Sunday, September 05, 2010

Skirts and Turkish

Sunday at our house means two things. Market in the morning. Church in the evening. We went even earlier this morning (it technically opens at 9am but you can start shopping while the vendors are setting up) to try to avoid the heat. Good thing. By the time we left, we were drenched. We are really looking forward to the cooler weather. This heat is hard on us but even harder on the boys -- especially Elijah who has a bit more adipose tissue than his big brother.

Here is a picture of Isaac and me at the conclusion of our shopping day:

As you can tell from the photo above, I have finally found some skirts to wear around here! And, even better, I didn't have to get them made. I can just buy them right off the rack! Women just don't wear shorts here. While capris are acceptable, the bottom line is, they aren't very cool (in style or temperature), and I just wanted to "fit in" a bit better.

I know, that's funny since at 6'3" and blonde, the chances are slim. But when we went to Tarsus on Saturday, I found a shop that sold these skirts. I bought the one in the photo and another black and white one. They are awesome. So lightweight, so air conditioned. And even better, at the market today I realized that these are sold all over. One size basically fits all thanks to a large elastic band. And I can get them for about $10USD. Not too shabby. So I plan to stock up my wardrobe to complement the two of these I got in Tarsus.

I would have bought more today, but we were out of lira by this time. JB spent a bit more than usual. He still only spent about $15 on all of our vegetables. But he bought some cinnamon. (Two kilos were $6USD which is still unbelievable.) He also bought some fish which was about $7USD as well.

I did visit a tailor in The Alley last weekend. She made me two skirts and while I like them both (one of them more than the other) they are much dressier than I was intending. So they will be reserved for the colder months or the nicer evenings. I do plan to return to this particular tailor as her prices, service, and quality were fantastic, but I will make sure to bring photos of what I want. While it seemed she spoke English well, I don't think she quite understood what I wanted.

Oh and speaking of the market, I just had to take a picture of these heads of cabbage. Aren't they just massive?!

We have now been here just over one month, and I am happy to report, that I am feeling very well adjusted. The first two weeks, I was in a complete fog. And the fact that we didn't speak the language made venturing off of Base culturally exhausting.

That has changed recently with my improvement of the language. I probably only speak about two dozen words in Turkish but coupled by our handy-dandy phrase book that Nick lent us (we have our own on the way from, we are feeling so much more empowered.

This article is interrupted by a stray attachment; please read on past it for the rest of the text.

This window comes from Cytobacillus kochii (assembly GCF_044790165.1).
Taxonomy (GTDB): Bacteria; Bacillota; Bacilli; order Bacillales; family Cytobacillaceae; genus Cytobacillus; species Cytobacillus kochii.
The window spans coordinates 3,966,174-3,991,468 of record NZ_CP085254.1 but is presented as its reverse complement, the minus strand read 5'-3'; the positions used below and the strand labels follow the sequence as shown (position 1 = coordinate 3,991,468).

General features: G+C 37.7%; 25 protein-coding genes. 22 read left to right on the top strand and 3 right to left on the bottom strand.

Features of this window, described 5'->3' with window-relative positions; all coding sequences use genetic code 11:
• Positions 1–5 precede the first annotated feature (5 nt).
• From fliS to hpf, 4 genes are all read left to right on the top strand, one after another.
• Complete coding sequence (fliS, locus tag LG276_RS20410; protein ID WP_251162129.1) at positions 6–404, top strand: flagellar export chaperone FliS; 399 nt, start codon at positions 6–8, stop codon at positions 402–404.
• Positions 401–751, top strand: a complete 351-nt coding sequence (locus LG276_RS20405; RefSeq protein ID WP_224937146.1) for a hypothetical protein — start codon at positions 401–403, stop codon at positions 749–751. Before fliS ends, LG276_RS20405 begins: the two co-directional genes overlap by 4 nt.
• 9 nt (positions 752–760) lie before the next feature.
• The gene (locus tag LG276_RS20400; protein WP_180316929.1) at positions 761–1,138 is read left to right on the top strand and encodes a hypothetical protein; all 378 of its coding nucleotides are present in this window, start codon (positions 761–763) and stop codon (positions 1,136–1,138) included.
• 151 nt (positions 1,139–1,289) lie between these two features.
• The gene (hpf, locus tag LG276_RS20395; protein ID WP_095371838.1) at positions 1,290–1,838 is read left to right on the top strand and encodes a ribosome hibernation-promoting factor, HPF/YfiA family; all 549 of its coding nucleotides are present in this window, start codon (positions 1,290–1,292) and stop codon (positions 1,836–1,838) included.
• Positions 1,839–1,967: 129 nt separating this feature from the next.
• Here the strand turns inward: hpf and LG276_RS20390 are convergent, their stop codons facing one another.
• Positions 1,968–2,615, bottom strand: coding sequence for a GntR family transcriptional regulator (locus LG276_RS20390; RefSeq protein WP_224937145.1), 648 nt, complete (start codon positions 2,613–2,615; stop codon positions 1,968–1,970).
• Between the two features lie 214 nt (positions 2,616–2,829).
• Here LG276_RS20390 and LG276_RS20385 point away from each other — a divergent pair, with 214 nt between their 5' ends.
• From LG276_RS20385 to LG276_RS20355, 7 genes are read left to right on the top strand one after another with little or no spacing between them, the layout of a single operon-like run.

An example. Today at the market, JB wanted to buy some fish. But he had no idea what kind of fish they were selling. He wanted to grill fish. Which ones could be grilled? These fish didn't look like the fish we were used to seeing in Florida. Just by looking up the word grill in my little handy-dandy phrase book, we were able to ascertain which fish we would want to buy to cook on the grill.

In the last few weeks, Rosetta Stone, my housekeeper, and the gardeners on Base have been helping me learn more Turkish. I can now ask someone how they are. I can tell them how I am. I can say good morning. I can ask how much something costs and tell them how many pounds I want. Just those few basic things open up a whole new world! The Turkish people we meet just light up when they hear us trying to say words in their language. And they will also throw some basic English words our way. If there is a Turkish student in the area, he is likely to approach us to practice his English, and we will both practice with each other.

Learning the language is vital to me. I know I won't be a pro by the time I leave, but the more I can learn the better. If I am going to feel comfortable here, I must be able to communicate. I need to speak Turkish and wear skirts.

I'm working on both of those things! And, truth be told, I am better at it than JB right now. (And the fact that he has to work all day and hasn't had the time to practice it as much as me has nothing to do with it.) :)


Anonymous said...

It always helps to be ahead of your hubby in it! :)
When i found a gal i really felt relaxed w/, friendship wise who wanted to learn English better and to pray together in Indonesia, we would speak in English the first 1/2 hour, Indonesian the second 1/2 hour and then i would try and pray in Indonesian and she would try in English _as we were too embarrassed anywhere else :)tante Jan

Joia said...

I LOVE your skirt - beautiful!!

Dawn said...

If I sent you some money would you be able to send me some skirts. It would be free shipping to apo since I am here in Japan.

Its hard for me to find clothing here since I am a lot taller than the Japanese.

Let me know it would be awesome to have some light weight skirts. It's so hot and humid here.

Flakymn said...

Dawn, is apo to apo free? I didn't know that?

I could definitely do this although I get nervous picking them out for someone else. How tall are you too? Although you could always get them hemmed if they were too long.